T Nation

Back Pain After Month Off


Hey whats up? About a month ago i was squating (par.) close to my max for 5 reps, 275. After I was done I felt a small shooting pain in my lower right back, might have rounded it in the hole. THe day after I could walk, but it hurt when running or picking up heavy things. Soo took a month off

Went back today back didnt' hurt untill I got to 225, which i used to do just fine. Bent over rows (my max is 5 reps for 195lb) it doesn't hurt at 135. Hyperextension feel good, relieve some of the pain. After the worout (now) I feel fine, just a little pain, but during felt a shooting pain.

College therapist said try workin out again with good form, tighten up everthing, like i didn't know already. Any one have a simlar prob. and knows what it may or what i can do. I'm gonna see my college doctor next monday. I didin't see the doc before cause my insurcane is rid., so w/o the doctor.......any help

Oh and I used a roller for a few days after the injury for the pain, thanks


I did something similar about in March with a deadlift. A week later I did it again moving a light barbell. Then I aggravated it again moving a rock in the yard. I had an army medic look at it and she told me about the same as you were told.

You need to lower the weight, pay strict attention to form regardless of the weight and bring the weight back up gradually. Now my strength is back but it took a while. PRs in deads and squats just recently. It probably took me longer as I'm 50. A younger person may heal faster but it still takes time.


I'd also add that when you feel a twinge/shooting pain, stop. That isn't the same as a cramp that you can just shrug off.

Just to prepare you, I doubt that your college doctor is going to be able to diagnose a specific problem. They will probably tell you rest and prescribe an anti-inflammatory and maybe a muscle relaxant initially.

You'll probably find that your local physical therapist will be able to tell you at least as much as they will be seeing more people with similar injuries. You'll almost certainly need to see a specialist if the problem persists to get a better sense of what is going on.

That said, there are a couple things to try. First, go see a physical therapist and get them to show you some exercises to correct any muscular imbalances, and work on strengthening all those little support muscles that help prevent lower back injuries.

You can probably do some of this on your own by looking for pre-hab, balancing, renegade training, but I'd recommend at least one session with at good PT to help you make sure that you're doing the stretches and exercises correctly, and tailor a program to your deficiencies and needs.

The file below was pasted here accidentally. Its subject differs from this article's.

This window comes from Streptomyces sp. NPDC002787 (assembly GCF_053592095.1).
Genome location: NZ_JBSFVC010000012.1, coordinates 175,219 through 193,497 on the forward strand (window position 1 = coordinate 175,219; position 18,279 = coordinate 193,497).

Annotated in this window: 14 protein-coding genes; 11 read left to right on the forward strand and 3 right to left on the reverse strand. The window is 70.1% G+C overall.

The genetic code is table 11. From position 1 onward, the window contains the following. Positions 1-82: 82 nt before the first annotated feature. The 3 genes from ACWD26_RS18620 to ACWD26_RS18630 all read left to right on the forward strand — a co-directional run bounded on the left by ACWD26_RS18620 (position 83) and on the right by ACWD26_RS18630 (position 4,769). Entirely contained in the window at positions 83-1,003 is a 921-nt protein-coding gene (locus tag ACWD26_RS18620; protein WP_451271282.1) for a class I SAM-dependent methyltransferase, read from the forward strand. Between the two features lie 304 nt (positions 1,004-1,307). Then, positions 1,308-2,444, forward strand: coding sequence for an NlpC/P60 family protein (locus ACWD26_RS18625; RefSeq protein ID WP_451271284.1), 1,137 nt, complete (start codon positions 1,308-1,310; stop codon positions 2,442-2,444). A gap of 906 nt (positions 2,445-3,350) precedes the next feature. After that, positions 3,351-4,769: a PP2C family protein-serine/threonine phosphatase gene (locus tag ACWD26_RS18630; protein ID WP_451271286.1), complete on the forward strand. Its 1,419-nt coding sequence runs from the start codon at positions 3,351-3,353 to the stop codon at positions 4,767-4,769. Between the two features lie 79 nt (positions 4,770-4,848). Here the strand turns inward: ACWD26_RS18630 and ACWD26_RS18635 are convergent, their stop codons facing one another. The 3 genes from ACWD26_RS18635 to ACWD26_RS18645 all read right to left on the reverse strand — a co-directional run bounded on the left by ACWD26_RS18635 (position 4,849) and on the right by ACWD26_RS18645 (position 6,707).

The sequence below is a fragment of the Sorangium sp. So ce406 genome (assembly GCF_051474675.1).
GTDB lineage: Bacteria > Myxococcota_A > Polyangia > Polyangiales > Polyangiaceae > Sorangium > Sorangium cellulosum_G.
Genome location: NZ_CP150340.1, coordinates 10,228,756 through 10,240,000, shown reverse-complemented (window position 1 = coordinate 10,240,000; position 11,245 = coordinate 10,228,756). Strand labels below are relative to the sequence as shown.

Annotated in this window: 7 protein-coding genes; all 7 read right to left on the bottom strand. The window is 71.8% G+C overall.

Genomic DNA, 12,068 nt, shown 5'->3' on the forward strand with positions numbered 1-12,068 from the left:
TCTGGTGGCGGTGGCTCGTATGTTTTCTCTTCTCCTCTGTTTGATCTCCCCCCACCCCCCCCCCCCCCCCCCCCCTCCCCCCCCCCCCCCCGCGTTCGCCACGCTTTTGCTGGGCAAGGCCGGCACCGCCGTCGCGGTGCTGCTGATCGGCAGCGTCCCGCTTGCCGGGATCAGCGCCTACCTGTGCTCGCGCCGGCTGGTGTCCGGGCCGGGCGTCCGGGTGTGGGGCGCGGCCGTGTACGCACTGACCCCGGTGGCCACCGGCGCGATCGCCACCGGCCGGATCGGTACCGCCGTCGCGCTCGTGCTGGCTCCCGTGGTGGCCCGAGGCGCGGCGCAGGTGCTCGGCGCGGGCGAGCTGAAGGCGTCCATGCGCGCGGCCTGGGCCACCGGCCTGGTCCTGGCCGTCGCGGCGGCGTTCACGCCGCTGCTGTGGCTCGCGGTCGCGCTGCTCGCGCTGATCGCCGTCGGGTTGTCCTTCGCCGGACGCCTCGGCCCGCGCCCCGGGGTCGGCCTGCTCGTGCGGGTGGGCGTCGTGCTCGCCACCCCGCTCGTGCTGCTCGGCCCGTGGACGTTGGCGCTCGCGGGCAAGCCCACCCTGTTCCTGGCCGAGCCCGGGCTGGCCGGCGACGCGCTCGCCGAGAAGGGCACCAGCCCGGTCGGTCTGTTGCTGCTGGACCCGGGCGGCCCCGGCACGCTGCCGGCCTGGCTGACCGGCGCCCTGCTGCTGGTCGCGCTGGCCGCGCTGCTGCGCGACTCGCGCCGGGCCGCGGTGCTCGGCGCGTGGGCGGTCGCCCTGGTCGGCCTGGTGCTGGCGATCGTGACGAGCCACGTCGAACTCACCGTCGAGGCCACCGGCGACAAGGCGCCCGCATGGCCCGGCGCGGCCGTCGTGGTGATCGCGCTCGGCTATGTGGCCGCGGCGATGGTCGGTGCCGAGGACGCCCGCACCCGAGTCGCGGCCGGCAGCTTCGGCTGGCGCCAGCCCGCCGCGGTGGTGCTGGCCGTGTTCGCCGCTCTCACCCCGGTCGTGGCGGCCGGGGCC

I have mixed feelings about chiropractors, but that is another option.

See if there is a good strength coach in your area, and see if they will observe your form and help correct any problems. While you may know what good form is, having someone watch you to see that you are doing it is another thing. Sometimes we do something we aren't even aware of.

I have a tendency to ever so slightly drop my left shoulder during recovery on back squats. As much as I concentrated on having good form, I was not aware I was doing this until it was pointed out to me. If you don't have anyone local, look for someone nationally to see if they will review a video of your lifts.

I'd definitely echo stuward's advice to drop the weight and concentrate on form. It may be that your form is fine, but some of the smaller support muscles are not up with your bigger muscles. This will give some time to let those catch up. Don't view it as a set back, as in the end you will end up further ahead than trying to bulldog your way through at higher weights.

Additionally, that strength coach will likely recommend some additional exercises to make sure everything is strong enough to support lifting heavier weights (these may overlap with what a PT advises, but there will be a few lifts I suspect they will encourage that the PT wont).

I'm almost certain that you'll hear Glute Ham Raises if you don't already do them. You may get told to do some variations on sidebends, iron crosses, seated or standing twists with bands or cables, etc. If you have a Reverse Hyper machine in your gym, take advantage of it. As most people don't, you'll have to settle for some of the pre-hab/re-hab exercises you find here and that a PT &/or strength coach would recommend.

Now the good news. Most of us have had at least one injury like yours. Those that are still doing this came away stronger and smarter than they were before. It is an opportunity to address any hidden weaknesses, learn how to deal with injuries better, and how to better prevent them in the future.

If your smart, this will turn out to be one of those important learning opportunities that begins the process of turning you into a grizzled veterans we all hope to become once we realize we can't stay young forever (I feel like I'm more grizzled than veteran, but I'm working on it despite a number of injuries and set backs over the years of training).

Good luck!


thanks alot for the response, i know that the doc. will say everythin that i already know. I won't be able to see a specialist for a while. I follow a tbt M +T, Th +F program, 2 day split 2x a week, ill just do high rep low weigh movements for rows DLs and squats, mayber use the leg ext. instead for a while. THanks.